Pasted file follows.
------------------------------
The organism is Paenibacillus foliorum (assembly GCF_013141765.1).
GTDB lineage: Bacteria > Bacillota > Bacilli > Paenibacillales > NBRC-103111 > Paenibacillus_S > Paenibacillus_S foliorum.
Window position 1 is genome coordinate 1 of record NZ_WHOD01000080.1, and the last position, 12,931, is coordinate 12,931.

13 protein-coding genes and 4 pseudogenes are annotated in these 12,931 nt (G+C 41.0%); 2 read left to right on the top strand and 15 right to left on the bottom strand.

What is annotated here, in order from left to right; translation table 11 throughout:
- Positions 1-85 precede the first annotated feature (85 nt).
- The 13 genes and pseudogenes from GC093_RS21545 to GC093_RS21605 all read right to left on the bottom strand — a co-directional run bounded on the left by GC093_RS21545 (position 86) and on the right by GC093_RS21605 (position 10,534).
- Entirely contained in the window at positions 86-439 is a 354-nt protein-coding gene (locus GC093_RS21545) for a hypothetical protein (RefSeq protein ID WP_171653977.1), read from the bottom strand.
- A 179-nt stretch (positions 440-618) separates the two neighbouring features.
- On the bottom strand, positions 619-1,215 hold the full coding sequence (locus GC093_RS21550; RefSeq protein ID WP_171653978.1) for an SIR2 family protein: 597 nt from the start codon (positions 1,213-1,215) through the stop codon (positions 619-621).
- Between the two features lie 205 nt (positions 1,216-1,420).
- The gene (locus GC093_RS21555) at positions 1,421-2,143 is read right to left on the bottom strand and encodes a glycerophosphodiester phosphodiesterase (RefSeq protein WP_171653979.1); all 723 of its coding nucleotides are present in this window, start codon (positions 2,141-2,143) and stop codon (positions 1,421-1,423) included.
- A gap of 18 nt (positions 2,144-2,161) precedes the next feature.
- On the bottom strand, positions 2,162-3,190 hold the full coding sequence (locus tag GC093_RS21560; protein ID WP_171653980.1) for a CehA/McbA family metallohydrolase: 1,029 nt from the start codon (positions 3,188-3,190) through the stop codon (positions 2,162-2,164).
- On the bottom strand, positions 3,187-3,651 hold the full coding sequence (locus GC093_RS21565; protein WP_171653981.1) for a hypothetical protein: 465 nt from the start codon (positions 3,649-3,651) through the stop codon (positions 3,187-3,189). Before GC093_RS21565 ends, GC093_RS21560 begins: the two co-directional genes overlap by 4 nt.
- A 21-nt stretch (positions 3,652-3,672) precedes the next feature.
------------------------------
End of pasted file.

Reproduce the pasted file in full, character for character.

The organism is Paenibacillus foliorum (assembly GCF_013141765.1).
GTDB lineage: Bacteria > Bacillota > Bacilli > Paenibacillales > NBRC-103111 > Paenibacillus_S > Paenibacillus_S foliorum.
Window position 1 is genome coordinate 1 of record NZ_WHOD01000080.1, and the last position, 12,931, is coordinate 12,931.

13 protein-coding genes and 4 pseudogenes are annotated in these 12,931 nt (G+C 41.0%); 2 read left to right on the top strand and 15 right to left on the bottom strand.

What is annotated here, in order from left to right; translation table 11 throughout:
- Positions 1-85 precede the first annotated feature (85 nt).
- The 13 genes and pseudogenes from GC093_RS21545 to GC093_RS21605 all read right to left on the bottom strand — a co-directional run bounded on the left by GC093_RS21545 (position 86) and on the right by GC093_RS21605 (position 10,534).
- Entirely contained in the window at positions 86-439 is a 354-nt protein-coding gene (locus GC093_RS21545) for a hypothetical protein (RefSeq protein ID WP_171653977.1), read from the bottom strand.
- A 179-nt stretch (positions 440-618) separates the two neighbouring features.
- On the bottom strand, positions 619-1,215 hold the full coding sequence (locus GC093_RS21550; RefSeq protein ID WP_171653978.1) for an SIR2 family protein: 597 nt from the start codon (positions 1,213-1,215) through the stop codon (positions 619-621).
- Between the two features lie 205 nt (positions 1,216-1,420).
- The gene (locus GC093_RS21555) at positions 1,421-2,143 is read right to left on the bottom strand and encodes a glycerophosphodiester phosphodiesterase (RefSeq protein WP_171653979.1); all 723 of its coding nucleotides are present in this window, start codon (positions 2,141-2,143) and stop codon (positions 1,421-1,423) included.
- A gap of 18 nt (positions 2,144-2,161) precedes the next feature.
- On the bottom strand, positions 2,162-3,190 hold the full coding sequence (locus tag GC093_RS21560; protein ID WP_171653980.1) for a CehA/McbA family metallohydrolase: 1,029 nt from the start codon (positions 3,188-3,190) through the stop codon (positions 2,162-2,164).
- On the bottom strand, positions 3,187-3,651 hold the full coding sequence (locus GC093_RS21565; protein WP_171653981.1) for a hypothetical protein: 465 nt from the start codon (positions 3,649-3,651) through the stop codon (positions 3,187-3,189). Before GC093_RS21565 ends, GC093_RS21560 begins: the two co-directional genes overlap by 4 nt.
- A 21-nt stretch (positions 3,652-3,672) precedes the next feature.